The town of Goolwa is 80 kilometres south of Adelaide in South Australia’s Fleurieu Peninsula region. It’s the last town on the River Murray before the largest river in Australia winds its way through the Coorong and out to the Southern Ocean. Goolwa was also Australia’s first Cittaslow (pronounced cheetah-slow) town.
Cittaslow (slow city) is a concept that originated in Italy in 1999 as a response to the rapidly growing ‘fast food’ and generally fast pace lifestyle that was creeping into the everyday. It began as a slow food movement and from that, four Italian mayors decided to apply the concept to the wider community. The idea of proclaiming a town to be a Cittaslow town is to be recognized as adhering to some principles and values amongst which are, caring for environment, preserving unique and heritage characteristics, supporting local products and businesses, promoting healthy lifestyles and local markets, working for a sustainable future and generally quality of life for all.
It was in 2007 that Goolwa was accredited as the first Cittaslow town in Australia but it has since been joined by Katoomba in the Blue Mountains in NSW and Yea in Central Victoria. These three towns make up the foundation members of the Cittaslow Australasia Network.
For visitors to the town of Goolwa it makes perfect sense that it is a Cittaslow town as everything that the movement stands for is obvious in spades. The heritage of the area is well preserved with plenty of historic buildings throughout the town. Goolwa also has a rich riverboat history which can still be seen and enjoyed at the wharf today with cruises available to take passengers out on day trips. Goolwa is also home to the biennial Wooden Boat Festival, the next one of which will be held in April 2021.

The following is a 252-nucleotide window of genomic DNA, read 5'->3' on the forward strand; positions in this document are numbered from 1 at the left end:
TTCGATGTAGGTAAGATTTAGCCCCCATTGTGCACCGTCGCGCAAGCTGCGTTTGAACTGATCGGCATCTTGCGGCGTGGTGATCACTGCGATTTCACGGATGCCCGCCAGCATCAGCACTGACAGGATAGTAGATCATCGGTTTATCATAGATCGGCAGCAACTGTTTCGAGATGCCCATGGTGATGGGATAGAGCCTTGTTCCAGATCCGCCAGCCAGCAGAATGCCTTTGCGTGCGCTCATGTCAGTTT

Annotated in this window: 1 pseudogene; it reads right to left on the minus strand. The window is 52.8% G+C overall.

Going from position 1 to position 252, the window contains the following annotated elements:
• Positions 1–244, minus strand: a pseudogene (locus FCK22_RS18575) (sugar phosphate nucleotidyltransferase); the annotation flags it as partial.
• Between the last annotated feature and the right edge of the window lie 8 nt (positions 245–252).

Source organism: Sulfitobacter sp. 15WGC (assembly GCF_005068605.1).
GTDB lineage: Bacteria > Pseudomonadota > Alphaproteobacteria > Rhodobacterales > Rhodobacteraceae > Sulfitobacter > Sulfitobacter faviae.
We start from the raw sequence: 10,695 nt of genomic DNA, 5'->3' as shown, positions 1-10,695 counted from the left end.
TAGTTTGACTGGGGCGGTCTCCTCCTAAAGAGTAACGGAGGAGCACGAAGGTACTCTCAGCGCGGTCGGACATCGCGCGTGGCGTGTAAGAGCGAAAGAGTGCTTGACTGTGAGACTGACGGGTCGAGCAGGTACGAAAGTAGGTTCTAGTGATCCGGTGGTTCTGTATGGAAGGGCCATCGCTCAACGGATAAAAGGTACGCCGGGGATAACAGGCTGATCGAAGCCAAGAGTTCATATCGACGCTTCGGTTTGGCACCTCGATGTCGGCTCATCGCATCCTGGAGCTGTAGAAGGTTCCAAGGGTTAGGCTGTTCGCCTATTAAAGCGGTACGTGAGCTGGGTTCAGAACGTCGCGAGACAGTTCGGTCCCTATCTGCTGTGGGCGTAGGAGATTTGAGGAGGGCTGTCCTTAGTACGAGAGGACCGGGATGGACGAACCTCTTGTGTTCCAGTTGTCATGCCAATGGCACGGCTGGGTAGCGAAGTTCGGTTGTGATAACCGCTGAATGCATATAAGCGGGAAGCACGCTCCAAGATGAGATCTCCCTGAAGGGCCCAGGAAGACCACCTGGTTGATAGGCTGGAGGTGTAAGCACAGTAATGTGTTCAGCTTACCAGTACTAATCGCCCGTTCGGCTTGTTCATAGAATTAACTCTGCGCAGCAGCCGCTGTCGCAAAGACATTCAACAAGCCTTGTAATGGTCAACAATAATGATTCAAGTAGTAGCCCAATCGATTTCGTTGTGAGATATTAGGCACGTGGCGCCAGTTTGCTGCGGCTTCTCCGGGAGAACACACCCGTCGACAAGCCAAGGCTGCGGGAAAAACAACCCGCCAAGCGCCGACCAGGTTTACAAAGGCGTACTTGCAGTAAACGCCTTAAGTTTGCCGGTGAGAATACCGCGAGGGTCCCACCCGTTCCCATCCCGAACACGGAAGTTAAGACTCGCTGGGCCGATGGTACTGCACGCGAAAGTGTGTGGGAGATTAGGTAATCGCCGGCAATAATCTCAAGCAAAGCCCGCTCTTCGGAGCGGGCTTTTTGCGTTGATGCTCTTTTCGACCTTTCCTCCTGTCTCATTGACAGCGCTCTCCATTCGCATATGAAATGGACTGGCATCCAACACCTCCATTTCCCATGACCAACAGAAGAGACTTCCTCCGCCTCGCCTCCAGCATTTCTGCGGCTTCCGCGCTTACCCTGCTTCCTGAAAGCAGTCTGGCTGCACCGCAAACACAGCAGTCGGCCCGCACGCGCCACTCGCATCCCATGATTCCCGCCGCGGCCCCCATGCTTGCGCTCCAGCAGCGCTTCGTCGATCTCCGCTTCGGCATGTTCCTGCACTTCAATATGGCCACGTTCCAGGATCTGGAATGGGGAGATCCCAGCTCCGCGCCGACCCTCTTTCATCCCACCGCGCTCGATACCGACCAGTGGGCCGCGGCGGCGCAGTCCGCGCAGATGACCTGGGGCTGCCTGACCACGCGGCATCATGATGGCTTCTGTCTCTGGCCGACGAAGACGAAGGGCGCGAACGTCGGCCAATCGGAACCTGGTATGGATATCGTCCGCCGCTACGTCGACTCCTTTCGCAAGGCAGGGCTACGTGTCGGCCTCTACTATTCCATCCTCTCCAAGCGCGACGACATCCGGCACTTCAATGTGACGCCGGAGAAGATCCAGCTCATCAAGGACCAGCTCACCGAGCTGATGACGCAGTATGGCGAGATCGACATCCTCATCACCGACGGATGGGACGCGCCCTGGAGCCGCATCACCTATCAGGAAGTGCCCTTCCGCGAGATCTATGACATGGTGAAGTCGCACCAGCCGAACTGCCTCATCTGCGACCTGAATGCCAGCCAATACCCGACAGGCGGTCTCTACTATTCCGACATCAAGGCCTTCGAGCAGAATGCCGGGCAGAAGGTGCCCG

The slower pace of life is also evident in the historic tourist train experience you can have on the Steam Ranger train. It is affectionately known as the cockle train and takes visitors on a beautiful 30 minute coastal trip from Goolwa to Victor Harbor with stops in between, on Wednesdays and Sundays and daily during peak holiday times. There aren’t many places you can experience a steam engine train trip in historic carriages these day and this volunteer run train trip is a fun and scenic trip and children especially love it when you can have windows down and wave to everyone as you admire the scenery.
Apart from the arts and crafts and farmers markets that are held every alternate Sunday, there is also a vibrant art scene and the region is steeped in aboriginal stories. The local Alexandrina Council was the first Government organization at any level to make an agreement with traditional owners, the Ngarrindjeri nation in 2002. The agreement made a commitment to protect areas of cultural significance and enhance relationships through engagement and participation of the Ngarrindjeri people.
It doesn’t take long to see that many aspects of Goolwa meld nicely with the original Cittaslow manifesto which in part reads,
‘…towns still curious about times past, rich in theatres, squares, cafes and spiritual places, towns with untouched landscapes and fascinating craftsmen, where people are still aware of the slow passing of the seasons, respecting tastes, health and spontaneous customs…’
Definitely a place to put on the must visit list for those interested in slow travel and unique tourist experiences.